Not so long ago I was at a foreign location and had a maintenance discrepancy. A contract mechanic was available, who came to the flight deck and said he'd never seen or worked on this type aircraft before. He was not young, not inexperienced, but had zero experience on type. By comparison, I'd spent two months full time training on type, plus line training, just to operate as a pilot. Maintenance doesn't require a type rating (in most places, though it soon may); the A&P graduate is free to work on balloons, helicopters, airplanes, do fabric and wood work, or composites...yet may be quite unqualified to do so. No accounting of currency is made for the mechanic, though minimal legal requirements do exist. Not even a personal logbook is kept in most cases. Further, in a repair station, and even outside, non-certificated mechanics can work alongside certificated mechanics: the non-certificated mechanics may have zero training or experience and work under the supervision of a certificated mechanic or repair station.

Imagine if that existed in the world of pilots? "Folks, this is your captain speaking. Today your flight will be conducted by Joe, who is sitting next to me and who I'll be keeping a close eye on. Joe is a great guy who doesn't drink too much and who was kind enough to share a bag of salted peanuts with me at the Diamondback's game last night. Today we'll be cruising at 34,000' more or less, and hope to get to Cincinnatti some time tonight. Please hang on,and have a good flight." Doesn't really inspire confidence.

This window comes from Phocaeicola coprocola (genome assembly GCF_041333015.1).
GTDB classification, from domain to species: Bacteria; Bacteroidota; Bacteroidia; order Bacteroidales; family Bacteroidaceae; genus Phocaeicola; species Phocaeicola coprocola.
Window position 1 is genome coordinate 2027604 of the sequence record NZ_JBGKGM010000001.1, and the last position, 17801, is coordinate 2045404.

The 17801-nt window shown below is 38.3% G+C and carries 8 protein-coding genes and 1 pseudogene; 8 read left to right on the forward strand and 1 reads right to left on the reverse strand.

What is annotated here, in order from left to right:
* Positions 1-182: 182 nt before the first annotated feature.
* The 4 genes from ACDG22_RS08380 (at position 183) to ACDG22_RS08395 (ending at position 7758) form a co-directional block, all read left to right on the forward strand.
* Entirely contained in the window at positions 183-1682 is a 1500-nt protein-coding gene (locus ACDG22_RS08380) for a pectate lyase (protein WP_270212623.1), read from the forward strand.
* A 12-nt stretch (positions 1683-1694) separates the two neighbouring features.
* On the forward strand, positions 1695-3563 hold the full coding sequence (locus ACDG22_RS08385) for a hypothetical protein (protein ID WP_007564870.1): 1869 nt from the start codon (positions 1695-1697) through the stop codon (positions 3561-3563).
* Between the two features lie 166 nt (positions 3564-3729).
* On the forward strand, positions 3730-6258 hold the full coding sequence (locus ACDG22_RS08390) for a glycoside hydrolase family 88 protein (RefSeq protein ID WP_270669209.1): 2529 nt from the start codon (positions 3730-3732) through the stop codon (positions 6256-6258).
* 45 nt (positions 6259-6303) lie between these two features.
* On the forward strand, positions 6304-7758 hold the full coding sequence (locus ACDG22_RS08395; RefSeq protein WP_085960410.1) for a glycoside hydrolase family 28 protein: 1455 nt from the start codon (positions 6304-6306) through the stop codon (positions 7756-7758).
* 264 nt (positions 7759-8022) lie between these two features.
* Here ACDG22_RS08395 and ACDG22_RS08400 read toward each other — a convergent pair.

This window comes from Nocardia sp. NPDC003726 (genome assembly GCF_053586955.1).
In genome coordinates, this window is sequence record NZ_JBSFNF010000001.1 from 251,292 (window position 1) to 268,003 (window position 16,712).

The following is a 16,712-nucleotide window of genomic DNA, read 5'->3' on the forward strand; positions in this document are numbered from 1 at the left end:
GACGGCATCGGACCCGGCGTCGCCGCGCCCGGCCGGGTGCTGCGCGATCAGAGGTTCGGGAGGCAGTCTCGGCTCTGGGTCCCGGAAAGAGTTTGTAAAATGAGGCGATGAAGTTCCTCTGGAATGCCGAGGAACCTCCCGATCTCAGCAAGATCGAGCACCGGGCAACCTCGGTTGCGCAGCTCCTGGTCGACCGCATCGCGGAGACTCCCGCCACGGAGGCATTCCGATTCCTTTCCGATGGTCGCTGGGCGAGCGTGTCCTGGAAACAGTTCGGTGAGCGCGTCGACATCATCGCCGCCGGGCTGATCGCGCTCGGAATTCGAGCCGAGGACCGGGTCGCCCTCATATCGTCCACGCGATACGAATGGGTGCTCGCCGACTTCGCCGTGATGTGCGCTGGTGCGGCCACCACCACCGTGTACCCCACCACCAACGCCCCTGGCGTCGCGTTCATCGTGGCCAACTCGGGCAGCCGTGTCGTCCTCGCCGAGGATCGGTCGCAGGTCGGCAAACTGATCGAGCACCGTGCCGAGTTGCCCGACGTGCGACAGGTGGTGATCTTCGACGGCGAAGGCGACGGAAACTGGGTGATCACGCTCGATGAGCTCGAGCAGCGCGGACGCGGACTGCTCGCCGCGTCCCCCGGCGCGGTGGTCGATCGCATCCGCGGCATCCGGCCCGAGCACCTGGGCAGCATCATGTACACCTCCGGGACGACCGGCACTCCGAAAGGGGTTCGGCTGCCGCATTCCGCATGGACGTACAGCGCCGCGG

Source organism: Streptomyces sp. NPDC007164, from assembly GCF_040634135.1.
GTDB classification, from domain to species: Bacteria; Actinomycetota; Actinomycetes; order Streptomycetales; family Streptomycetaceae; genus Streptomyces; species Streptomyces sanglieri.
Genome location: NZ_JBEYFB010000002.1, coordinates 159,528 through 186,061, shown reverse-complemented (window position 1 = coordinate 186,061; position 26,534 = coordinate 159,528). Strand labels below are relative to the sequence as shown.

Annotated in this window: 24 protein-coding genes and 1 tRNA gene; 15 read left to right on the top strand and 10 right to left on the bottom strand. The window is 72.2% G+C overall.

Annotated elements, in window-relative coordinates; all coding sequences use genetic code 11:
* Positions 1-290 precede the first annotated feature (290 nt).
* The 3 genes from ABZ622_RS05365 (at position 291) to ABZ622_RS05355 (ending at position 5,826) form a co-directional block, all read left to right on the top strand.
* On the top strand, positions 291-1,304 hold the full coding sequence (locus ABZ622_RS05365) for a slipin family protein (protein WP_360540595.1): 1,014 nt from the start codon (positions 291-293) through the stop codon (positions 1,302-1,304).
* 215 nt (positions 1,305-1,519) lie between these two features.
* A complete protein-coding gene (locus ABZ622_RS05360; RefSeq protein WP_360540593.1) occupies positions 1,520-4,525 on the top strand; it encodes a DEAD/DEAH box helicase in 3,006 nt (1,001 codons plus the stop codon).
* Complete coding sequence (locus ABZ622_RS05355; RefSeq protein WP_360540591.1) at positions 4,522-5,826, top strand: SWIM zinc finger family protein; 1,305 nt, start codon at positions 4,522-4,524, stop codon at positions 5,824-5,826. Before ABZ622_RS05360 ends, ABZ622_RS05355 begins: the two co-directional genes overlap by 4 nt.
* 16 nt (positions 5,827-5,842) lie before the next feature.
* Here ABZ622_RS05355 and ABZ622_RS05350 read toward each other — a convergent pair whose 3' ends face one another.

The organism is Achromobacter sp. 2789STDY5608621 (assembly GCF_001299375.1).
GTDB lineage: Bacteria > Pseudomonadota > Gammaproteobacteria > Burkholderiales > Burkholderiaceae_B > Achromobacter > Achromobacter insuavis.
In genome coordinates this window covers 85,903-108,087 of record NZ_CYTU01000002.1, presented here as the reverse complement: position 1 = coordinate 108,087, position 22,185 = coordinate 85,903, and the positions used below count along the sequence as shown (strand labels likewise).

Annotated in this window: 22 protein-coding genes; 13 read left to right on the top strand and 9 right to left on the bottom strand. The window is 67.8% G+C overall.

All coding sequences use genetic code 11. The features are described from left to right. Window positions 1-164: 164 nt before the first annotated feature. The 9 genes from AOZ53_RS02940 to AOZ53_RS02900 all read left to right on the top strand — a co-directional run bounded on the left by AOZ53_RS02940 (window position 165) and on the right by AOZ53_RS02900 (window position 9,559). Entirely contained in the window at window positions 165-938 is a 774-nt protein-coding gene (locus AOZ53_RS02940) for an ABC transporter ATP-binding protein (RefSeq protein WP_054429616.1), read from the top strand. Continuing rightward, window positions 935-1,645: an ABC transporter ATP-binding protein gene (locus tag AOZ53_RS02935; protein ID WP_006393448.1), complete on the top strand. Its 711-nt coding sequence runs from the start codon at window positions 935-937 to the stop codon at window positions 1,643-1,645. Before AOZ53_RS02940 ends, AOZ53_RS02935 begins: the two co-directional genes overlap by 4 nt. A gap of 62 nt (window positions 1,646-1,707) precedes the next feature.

I've been turning wrenches longer than I've been flying, and started in my early teens. I have six rollaways full of tools, and have been a director of maintenance twice, as well as inspector, and have worked in repair stations, line maintenance, heavy maintenance, and all kinds of other capacities doing pneumatic, hydraulic, structural, sheet metal, composite, fabric, wood, electrical, paint, etc, and have worked on radial, light piston, turboprop, and turbojet equipment, for a lot of years. I take maintenance very seriously, and take the mechanics I work with very seriously, as I do the pilots. I say this to emphasize that I don't take them for granted, and I do understand the gravity of the position of a mechanic, which fields a lot of responsibility for a wage that should be considerably higher.

I've been stabbed, run over, burned, poisoned, shocked, painted, blinded, lacerated, abraded, beat up, bloody-knuckled and bruised on the job, and I went for years without ever being free of safety-wire cuts and tears, and didn't own a stitch of clothing that wasn't soiled by 120 weight oil and H5606. There have been times my wife wouldn't let me in the house because I smelled of jet fuel too much or was too dirty. I get it.

Aviation maintenance is a worthy profession, and I find a very gratifying, and professionally absorbing one. A good sheet metal repair, for example, can be quite complex and time consuming if done properly, and I find very rewarding, too. Just as I find breaking out of a low overcast to find a runway illuminated in front of me to be rewarding, likewise I find troubleshooting a problem, adjusting or repairing a problem, or accomplishing a maintenance task to be quite satisfying. I take a lot of pride and enjoyment from working as an aircraft mechanic, and frankly I'm proud to wear the title.